Who Won The New Hampshire Primary in Past Elections and What It Means for 2020

New Hampshire will be the second state to officially weigh in on the 2020 election as voters head to polls on Tuesday to pick the Democrat they want to see nominated for president.

The New England state's first-in-the-nation primary is the next stop for candidates after the Iowa caucuses but could have a much bigger spotlight after vote reporting problems plagued the Midwestern state.

As of midday on Thursday, Iowa still hadn't declared an official winner though Bernie Sanders and Pete Buttigieg were in a virtual tie with over 95 percent of precincts reporting. Democratic National Committee chairman Tom Perez called for a recanvass in the state, declaring on Twitter that "enough is enough."

The lack of verified results, while frustrating for candidates and the public, may not have a big impact on New Hampshire. The Granite State doesn't always follow Iowa's lead in choosing their preferred presidential nominee. The last time New Hampshire voted for the same Democratic candidate as Iowa was in 2004, when John Kerry was running for the White House.

Though when combined, the two states together have a good history of predicting the eventual nominee. It's extremely unusual for a candidate not to win either state but still emerge with the party's nomination, but it's also common for the nominee to lose at least one of them. For example, in 2016 Hillary Clinton won Iowa but lost New Hampshire.

Since 1976, New Hampshire voters have given a first-place finish to five eventual Democratic nominees out of nine contests: Jimmy Carter in 1976 and 1980, Michael Dukakis in 1998, Al Gore in 2000 and John Kerry in 2004. But only one of those candidates (Carter) went on to win the general election and become president.

But pollster Andrew Smith, a political scientist at the University of New Hampshire, warned against looking at the Granite State's election record to predict what will happen in 2020.

"You can't go back and look what's happened in the past to see what's going to happen in the future. The state is so different from year to year," Smith said.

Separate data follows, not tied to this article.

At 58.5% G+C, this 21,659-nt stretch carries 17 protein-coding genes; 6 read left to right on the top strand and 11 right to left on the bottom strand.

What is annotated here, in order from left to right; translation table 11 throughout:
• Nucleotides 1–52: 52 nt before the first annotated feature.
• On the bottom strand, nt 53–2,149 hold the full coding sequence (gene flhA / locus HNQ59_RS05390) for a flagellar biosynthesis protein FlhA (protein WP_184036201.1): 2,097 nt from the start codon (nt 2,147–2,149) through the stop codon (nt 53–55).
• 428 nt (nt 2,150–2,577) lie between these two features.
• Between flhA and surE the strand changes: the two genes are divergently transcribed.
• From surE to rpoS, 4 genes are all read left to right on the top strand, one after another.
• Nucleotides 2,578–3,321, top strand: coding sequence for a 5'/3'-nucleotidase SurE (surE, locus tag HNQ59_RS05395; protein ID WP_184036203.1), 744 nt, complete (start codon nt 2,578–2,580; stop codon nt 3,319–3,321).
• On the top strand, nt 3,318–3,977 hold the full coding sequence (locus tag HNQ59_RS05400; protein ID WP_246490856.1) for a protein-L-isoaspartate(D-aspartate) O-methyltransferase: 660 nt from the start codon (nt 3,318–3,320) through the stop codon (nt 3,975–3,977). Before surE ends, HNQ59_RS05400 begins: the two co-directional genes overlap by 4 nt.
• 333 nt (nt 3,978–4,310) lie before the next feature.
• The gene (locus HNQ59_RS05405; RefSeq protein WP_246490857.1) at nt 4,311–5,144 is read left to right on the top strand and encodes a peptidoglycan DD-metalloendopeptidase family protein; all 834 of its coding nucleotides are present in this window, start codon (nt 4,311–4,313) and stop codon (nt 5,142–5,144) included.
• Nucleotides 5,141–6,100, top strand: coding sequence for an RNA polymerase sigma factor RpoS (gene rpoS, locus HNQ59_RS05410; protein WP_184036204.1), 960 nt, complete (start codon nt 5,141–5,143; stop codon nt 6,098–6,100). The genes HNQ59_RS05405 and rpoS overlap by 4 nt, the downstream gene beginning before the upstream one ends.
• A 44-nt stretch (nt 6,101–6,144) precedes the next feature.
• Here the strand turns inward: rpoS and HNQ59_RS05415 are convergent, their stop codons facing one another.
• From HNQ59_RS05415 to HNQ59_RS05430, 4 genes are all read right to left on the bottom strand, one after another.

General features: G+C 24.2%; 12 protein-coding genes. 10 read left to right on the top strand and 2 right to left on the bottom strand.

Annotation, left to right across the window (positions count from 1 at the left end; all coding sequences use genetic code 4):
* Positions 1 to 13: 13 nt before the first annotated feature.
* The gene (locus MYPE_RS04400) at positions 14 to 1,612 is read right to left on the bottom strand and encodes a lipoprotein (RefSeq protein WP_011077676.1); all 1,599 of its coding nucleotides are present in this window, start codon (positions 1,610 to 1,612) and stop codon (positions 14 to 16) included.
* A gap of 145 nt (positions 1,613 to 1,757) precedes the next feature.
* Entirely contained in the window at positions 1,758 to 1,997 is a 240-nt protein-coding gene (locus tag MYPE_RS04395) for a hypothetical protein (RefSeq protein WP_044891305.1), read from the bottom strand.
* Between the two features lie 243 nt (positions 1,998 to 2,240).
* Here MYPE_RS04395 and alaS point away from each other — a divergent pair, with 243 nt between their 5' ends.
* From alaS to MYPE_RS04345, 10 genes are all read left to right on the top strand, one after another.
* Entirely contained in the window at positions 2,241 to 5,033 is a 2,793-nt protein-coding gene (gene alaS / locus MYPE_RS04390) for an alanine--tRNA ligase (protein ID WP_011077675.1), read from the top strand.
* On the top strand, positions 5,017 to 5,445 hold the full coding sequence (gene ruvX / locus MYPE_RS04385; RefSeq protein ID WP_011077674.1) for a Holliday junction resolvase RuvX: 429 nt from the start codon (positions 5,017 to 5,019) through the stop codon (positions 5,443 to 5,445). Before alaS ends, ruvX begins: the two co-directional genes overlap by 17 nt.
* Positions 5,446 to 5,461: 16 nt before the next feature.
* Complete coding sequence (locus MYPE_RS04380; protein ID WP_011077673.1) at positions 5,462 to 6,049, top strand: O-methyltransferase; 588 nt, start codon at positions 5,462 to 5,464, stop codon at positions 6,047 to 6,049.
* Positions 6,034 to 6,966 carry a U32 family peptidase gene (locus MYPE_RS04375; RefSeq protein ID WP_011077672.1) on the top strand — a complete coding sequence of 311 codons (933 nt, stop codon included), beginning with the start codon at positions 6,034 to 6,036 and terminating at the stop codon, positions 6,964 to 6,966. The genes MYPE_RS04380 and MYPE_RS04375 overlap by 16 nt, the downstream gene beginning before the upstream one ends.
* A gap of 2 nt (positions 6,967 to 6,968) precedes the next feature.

bernie sanders campaigns in new hampshire
Democratic presidential candidate Sen. Bernie Sanders (I-VT) interacts with people at a campaign rally on February 04, 2020 in Milford, New Hampshire. The New Hampshire primary is February 11. Joe Raedle/Getty

New Hampshire is one of the more difficult early-voting states to poll or predict. That's because it allows undeclared residents (those who aren't registered with a political party) to vote in either the Democratic or Republican primary. It also has one of the highest population turnover rates in the country, which means that the people voting in an election is significantly changed from one cycle to the next.

But this year could be a repeat of 2016. Sanders won New Hampshire in the last election cycle, defeating Clinton by 20 percentage points. Now, with just days until the primary begins, Sanders is once again leading the polls.

The Vermont senator was in first place in a Monmouth University poll released on Thursday with 24 percent support from likely voters. Buttigieg was in second with 20 percent support and Joe Biden rounded out the top three slots with 17 percent support.

The Monmouth survey came on the heels of the latest Boston Globe/WBZ-TV/Suffolk University poll, which also showed Sanders on top. In that survey, Sanders is at 25 percent and Buttigieg at 19 percent. Trailing behind are Biden and Warren, with 12 percent and 11 percent support, respectively.

Sanders is moving full steam ahead in New Hampshire amid the Iowa chaos. On Thursday, the senator declared a "very strong victory" in the Midwestern state, citing his advantage over Buttigieg in the popular vote.

"When 6,000 more people come out for you than your nearest opponent, we here in northern New England call that a victory," Sanders said in a press conference.